Review – Superman: Up in the Sky #3: Meet the Rock

Reading Time: 2 minutes
Superman Up in the Sky #3 cover
Superman Up in the Sky #3 cover, via DC Comics.

Superman: Up in the Sky #3 – Tom King, Writer; Andy Kubert, Penciller; Sandra Hope, Inker; Brad Anderson, Colorist

Ratings:

Ray – 7.5/10

Ray: Two things don’t entirely go together – ambitious, dark, and experimental comics, and a line of wide-release comics designed for release at a major retailer to get kids into comics. That’s why despite him being one of the most talented people in comics, I don’t think Tom King was the right choice for one of these books, namely Superman: Up in the Sky. This Superman story, taking influence from Kamandi stories where the hero faces a new peril every issue, puts Superman in a new fix each twelve pages. The first story in Superman: Up in the Sky #3 was wildly controversial due to its repeated (if not graphic) depictions of the death of Lois Lane.

I picked up pretty clearly that this was all in Superman’s head, and the plot of Superman trying to get through an interstellar DMV so he can get a call through to her and put his mind at ease was clever. The story still felt a little stretched out, and watching one of comics’ most beloved characters die repeatedly may not be the best way to get young readers into Superman.

Superman: Up in the Sky #3
Superman enters the war. Via DC Comics.

The second story was MUCH better, but it still has the same problem of every issue almost feeling like a non-sequiter. It stars Sgt. Rock, one of DC’s most iconic military characters, as Superman gets thrown back in time and space to land in World War 2.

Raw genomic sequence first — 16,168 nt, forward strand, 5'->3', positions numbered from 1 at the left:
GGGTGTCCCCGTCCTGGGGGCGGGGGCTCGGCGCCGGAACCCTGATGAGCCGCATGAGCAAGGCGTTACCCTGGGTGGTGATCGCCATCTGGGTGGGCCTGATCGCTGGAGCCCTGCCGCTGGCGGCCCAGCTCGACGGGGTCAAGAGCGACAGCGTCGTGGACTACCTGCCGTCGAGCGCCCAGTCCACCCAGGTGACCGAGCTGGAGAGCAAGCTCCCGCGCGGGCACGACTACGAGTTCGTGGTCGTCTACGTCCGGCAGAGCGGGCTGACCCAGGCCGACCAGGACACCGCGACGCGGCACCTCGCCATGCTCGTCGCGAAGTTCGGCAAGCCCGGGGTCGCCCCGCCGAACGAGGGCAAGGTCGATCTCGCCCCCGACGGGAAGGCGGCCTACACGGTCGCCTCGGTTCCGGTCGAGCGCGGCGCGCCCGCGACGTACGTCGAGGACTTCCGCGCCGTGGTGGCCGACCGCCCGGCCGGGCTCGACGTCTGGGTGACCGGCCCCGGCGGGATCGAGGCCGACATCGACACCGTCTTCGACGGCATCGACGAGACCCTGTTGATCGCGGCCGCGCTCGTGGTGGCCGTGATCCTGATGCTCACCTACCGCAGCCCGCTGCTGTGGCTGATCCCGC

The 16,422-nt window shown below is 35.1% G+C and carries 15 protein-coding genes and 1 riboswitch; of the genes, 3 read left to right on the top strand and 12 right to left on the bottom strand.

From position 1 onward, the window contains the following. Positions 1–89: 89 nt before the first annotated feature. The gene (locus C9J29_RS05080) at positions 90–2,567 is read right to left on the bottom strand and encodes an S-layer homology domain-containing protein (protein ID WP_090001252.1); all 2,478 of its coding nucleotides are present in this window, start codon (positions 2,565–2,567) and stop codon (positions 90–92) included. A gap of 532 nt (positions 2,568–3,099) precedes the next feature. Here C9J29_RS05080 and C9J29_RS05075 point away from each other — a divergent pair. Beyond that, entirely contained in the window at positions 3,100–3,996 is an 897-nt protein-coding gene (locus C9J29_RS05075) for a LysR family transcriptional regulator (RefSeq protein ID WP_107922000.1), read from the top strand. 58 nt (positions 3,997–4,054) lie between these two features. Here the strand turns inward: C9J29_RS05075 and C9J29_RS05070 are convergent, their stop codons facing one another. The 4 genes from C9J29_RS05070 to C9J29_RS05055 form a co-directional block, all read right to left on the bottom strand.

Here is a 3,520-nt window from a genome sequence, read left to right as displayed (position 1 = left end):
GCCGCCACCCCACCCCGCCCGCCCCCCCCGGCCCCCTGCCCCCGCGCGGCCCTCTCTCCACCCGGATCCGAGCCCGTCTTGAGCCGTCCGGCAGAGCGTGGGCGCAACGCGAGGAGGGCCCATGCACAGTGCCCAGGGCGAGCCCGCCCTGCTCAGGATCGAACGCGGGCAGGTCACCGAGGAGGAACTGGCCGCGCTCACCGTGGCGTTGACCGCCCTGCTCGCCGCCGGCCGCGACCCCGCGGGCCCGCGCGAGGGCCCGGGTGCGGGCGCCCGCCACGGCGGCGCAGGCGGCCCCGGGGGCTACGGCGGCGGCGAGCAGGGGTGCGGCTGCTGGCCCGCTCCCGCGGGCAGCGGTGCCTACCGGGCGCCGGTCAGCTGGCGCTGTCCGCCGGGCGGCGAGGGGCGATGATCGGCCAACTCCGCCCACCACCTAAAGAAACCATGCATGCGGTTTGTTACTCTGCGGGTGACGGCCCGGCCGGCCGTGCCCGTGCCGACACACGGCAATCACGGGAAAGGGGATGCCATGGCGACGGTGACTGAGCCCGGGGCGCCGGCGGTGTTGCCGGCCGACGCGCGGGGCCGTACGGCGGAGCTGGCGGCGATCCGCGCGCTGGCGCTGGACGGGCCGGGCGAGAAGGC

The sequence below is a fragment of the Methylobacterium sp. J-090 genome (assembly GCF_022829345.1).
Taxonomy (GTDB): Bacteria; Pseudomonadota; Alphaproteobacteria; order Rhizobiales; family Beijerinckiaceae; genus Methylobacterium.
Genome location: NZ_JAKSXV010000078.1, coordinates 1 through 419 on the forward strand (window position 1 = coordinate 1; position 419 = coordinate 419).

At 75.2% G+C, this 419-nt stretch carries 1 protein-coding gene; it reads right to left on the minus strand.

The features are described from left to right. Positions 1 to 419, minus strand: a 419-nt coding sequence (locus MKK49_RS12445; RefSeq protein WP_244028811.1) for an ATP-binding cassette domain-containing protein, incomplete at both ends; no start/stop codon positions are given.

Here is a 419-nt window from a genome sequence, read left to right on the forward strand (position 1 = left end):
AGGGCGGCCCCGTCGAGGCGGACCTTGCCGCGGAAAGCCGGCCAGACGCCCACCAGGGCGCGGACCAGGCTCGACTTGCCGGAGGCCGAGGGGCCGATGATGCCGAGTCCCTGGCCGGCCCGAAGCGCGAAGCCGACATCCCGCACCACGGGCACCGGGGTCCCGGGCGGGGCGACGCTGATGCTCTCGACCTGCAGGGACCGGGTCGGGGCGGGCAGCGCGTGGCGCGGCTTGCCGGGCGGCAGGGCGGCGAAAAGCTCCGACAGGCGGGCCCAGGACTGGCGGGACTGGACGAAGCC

This is not the first time Superman’s found himself in this era – see the excellent “Time and Time Again” storyarc from the early 1990s, which had a brilliant “Superman vs. the Nazis” story – but this is the first told from the perspective of the people he fights alongside. Superman is partially addled by his travels and becomes one of Rock’s soldiers as they fight their way through an Axis army. The eventual reveal of Superman’s powers is done well, and it’s great to see a hardened character like Rock show off a bit of a softer side. I would honestly read a full issue or miniseries of the story in this segment – which is the other flaw of this format. Not all the stories are great, but those that are disappear in a flash.

To find reviews of all the DC issues, visit DC This Week.

Disclaimer: GeekDad received this comic for review purposes.

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